In the early morning of July 17, 1918, the entire Russian royal family – along with several servants – was murdered, violently ending a 300-year-old imperial dynasty.
The family had been imprisoned by the Bolsheviks since February 1917. Years before, Nicholas II, the patriarch, had made some questionable decisions, including launching the country into World War I in 1914, the year this photo was taken.
The deadly flu pandemic of 1918
As a dynasty died in Russia, influenza killed between 50 and 100 million people across the planet, including 675,000 Americans. By comparison, the AIDS virus has killed 35 million people over the past four decades. Pictured is a Red Cross truck transporting sick people in October 1918.
A life lost to the deadly flu
Among the victims of the deadly 1918 flu pandemic was that of Lady Victoria Pery (later Brady), an accomplished pilot, pictured here in 1914.
Who knows what she might have accomplished if her life hadn’t been cut short?
Karl Wallenda triumphs
Karl Wallenda, one of the famous ‘Flying Wallenda’ circus family, triumphs as he completes the crossing of London’s Tower Bridge on a tightrope.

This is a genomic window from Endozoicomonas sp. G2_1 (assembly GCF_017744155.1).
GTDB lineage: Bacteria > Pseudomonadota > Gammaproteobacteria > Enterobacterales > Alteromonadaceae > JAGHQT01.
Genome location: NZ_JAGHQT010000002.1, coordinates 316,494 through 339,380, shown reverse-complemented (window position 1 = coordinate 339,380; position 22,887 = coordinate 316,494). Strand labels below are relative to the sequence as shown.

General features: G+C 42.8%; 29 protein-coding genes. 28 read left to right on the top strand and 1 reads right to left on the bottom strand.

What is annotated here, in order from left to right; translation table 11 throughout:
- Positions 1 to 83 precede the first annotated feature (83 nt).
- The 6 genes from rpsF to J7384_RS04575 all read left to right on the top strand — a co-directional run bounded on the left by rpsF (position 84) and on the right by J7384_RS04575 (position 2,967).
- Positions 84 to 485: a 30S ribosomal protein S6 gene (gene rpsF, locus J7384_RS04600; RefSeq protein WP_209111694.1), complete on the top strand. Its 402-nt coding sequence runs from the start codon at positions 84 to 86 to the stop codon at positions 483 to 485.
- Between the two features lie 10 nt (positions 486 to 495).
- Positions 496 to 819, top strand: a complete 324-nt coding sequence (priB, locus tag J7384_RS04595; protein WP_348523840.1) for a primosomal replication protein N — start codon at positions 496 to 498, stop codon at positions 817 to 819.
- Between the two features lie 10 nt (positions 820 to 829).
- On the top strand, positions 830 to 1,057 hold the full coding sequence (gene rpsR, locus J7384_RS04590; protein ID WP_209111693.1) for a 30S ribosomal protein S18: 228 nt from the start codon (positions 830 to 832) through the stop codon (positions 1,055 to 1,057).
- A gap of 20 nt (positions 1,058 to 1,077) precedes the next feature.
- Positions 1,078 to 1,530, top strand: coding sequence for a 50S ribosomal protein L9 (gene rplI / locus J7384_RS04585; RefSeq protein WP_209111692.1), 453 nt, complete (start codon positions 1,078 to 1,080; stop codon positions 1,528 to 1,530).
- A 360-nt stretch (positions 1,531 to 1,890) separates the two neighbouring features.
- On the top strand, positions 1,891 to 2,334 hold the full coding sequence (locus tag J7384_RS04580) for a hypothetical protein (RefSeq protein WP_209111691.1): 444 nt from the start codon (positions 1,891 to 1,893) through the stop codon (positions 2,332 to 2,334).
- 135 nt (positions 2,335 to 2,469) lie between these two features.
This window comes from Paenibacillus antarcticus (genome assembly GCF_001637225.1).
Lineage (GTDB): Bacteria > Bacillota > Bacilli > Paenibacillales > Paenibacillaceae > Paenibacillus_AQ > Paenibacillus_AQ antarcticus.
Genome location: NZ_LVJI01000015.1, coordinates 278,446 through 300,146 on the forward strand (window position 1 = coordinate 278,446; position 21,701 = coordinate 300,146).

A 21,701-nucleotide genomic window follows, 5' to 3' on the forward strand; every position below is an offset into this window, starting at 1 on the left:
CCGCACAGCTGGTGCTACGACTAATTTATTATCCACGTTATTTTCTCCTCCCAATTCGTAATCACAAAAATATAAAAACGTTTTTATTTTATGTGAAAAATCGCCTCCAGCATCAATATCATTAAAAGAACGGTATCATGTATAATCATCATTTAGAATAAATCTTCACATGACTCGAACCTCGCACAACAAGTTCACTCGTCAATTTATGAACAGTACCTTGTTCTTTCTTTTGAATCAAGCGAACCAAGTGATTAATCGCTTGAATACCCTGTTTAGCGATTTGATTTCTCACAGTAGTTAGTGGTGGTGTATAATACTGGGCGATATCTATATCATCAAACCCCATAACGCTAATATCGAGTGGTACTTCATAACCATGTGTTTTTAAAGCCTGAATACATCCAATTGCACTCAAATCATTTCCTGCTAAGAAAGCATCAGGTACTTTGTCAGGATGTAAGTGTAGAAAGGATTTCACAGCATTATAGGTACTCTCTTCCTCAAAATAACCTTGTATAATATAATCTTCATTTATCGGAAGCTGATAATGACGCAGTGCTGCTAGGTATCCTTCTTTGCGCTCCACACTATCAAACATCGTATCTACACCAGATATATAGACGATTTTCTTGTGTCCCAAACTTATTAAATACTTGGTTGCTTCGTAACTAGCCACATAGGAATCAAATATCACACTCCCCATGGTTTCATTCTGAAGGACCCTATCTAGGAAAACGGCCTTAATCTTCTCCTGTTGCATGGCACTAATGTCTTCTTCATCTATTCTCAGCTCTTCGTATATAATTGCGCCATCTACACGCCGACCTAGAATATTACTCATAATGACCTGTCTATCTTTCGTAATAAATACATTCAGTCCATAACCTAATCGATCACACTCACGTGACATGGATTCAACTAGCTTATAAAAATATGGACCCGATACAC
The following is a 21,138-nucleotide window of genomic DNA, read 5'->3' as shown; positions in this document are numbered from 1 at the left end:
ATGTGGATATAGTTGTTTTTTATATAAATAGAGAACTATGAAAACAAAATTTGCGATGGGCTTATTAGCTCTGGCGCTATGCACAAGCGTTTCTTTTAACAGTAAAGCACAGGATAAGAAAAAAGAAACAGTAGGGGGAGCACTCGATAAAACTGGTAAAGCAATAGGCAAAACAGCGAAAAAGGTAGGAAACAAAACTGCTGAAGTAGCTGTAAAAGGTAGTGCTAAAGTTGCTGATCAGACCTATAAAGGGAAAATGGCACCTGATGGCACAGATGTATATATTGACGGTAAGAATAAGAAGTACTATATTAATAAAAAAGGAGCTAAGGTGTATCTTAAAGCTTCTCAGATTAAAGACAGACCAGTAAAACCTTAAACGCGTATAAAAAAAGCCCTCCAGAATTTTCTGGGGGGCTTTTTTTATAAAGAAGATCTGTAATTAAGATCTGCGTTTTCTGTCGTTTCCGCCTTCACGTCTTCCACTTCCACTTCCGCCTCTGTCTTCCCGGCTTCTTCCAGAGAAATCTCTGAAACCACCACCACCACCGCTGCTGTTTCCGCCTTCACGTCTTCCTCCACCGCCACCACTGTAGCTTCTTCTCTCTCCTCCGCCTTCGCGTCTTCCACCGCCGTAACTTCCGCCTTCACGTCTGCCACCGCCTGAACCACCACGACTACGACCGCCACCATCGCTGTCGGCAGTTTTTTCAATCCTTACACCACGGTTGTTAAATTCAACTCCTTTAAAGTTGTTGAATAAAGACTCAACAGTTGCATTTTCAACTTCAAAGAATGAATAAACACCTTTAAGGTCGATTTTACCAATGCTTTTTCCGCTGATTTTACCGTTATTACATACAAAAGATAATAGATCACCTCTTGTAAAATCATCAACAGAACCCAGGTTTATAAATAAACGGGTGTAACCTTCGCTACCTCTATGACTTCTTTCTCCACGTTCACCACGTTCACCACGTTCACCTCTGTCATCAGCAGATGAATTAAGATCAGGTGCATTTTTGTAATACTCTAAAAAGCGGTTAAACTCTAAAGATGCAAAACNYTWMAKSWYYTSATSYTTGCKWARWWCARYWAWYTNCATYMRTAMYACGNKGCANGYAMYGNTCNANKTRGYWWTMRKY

Unfortunately, he lost his life the same year during a crossing that went wrong in San Juan, Puerto Rico. He was 73 years old.
The explosion of the shuttle Challenger
It was on January 28, 1986 that the 10th flight of the space shuttle Challenger came to an abrupt end, when the device disintegrated 73 seconds after takeoff, killing its 7 passengers, including teacher Christa McAuliffe, chosen from 11,000 applicants. and candidates for NASA’s Teacher in Space project.
The ravages of smallpox
On May 8, 1980, the 33rd assembly of the World Health Organization declared that the planet was finally free of this disease, almost two centuries after the discovery of the English doctor Edward Jenner who gave birth to the vaccine.
One of the last people to be infected with the virus, a child from Bangladesh, can be seen in the image in 1975.